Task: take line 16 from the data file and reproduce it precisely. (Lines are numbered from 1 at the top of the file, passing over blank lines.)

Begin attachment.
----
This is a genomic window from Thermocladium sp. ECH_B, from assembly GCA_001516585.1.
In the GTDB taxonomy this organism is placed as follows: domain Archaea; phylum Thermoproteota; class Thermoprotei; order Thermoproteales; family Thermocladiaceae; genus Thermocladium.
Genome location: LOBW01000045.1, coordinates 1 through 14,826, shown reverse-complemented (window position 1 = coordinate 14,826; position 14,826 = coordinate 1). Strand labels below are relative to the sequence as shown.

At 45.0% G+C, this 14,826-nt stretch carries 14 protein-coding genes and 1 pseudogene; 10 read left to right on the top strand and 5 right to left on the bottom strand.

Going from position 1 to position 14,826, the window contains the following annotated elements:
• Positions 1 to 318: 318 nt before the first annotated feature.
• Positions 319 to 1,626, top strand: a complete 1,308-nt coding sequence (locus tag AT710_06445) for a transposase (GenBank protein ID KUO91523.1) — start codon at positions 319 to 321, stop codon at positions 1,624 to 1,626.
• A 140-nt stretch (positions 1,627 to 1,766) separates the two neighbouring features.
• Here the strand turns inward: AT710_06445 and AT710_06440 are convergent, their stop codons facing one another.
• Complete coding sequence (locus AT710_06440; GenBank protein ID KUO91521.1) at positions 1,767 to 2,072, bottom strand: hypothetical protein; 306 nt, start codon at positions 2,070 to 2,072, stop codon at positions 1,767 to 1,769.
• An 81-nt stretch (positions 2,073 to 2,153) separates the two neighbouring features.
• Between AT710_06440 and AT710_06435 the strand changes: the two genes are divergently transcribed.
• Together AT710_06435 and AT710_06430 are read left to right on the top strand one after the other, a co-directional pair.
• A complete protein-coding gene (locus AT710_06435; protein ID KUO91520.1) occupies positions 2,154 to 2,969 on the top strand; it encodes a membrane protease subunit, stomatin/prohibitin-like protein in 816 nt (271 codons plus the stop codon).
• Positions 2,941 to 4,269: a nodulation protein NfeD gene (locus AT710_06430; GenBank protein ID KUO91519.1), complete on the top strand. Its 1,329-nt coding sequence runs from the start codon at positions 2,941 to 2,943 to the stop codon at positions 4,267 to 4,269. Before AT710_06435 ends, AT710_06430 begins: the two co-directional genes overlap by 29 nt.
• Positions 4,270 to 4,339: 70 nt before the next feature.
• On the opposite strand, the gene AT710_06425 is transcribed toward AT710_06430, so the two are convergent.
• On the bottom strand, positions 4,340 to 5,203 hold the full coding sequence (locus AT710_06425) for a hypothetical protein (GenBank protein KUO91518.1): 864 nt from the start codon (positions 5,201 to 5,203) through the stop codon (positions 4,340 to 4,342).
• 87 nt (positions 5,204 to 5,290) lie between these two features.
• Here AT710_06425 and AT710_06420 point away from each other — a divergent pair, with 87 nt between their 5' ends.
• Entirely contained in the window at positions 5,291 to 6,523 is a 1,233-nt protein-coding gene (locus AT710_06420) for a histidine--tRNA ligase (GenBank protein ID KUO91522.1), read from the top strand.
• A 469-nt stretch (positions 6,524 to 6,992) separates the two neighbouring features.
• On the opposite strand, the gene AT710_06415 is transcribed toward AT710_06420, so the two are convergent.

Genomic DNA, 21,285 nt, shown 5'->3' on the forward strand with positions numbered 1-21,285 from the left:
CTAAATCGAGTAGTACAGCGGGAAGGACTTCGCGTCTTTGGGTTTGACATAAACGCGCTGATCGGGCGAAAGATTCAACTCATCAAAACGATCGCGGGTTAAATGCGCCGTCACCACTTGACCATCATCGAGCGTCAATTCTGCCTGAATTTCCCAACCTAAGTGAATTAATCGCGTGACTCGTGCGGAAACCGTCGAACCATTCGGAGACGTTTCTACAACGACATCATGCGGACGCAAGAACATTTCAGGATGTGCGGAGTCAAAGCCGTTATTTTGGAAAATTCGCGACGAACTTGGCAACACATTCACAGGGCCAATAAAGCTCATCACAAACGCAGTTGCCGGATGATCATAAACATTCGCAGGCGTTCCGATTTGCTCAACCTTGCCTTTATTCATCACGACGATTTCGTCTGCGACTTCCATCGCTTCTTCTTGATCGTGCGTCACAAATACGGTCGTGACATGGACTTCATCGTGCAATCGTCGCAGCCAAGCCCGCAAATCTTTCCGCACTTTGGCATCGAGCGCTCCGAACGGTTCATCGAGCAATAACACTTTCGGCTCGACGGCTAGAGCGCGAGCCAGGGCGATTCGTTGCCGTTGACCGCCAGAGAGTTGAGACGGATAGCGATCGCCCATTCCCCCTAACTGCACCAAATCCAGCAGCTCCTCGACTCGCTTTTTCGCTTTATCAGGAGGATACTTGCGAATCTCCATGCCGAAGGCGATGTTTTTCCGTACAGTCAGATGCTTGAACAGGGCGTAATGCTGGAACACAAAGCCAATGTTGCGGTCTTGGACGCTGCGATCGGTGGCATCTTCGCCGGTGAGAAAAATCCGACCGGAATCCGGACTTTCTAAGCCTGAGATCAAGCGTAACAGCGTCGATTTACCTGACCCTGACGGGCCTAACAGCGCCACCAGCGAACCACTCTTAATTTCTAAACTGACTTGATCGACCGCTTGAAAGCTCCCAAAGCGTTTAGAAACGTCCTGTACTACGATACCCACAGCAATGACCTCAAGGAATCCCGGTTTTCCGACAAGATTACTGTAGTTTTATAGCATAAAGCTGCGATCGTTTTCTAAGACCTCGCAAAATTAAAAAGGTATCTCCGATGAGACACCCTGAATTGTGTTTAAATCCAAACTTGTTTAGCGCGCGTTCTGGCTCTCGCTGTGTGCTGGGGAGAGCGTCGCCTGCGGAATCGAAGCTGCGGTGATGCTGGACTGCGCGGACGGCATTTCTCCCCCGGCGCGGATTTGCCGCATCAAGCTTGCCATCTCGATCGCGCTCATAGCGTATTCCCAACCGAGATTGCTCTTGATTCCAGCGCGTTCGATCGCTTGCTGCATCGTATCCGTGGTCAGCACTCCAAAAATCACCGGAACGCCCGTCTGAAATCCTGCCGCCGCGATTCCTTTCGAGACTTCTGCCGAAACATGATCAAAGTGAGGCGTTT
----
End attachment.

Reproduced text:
• Positions 4,270 to 4,339: 70 nt before the next feature.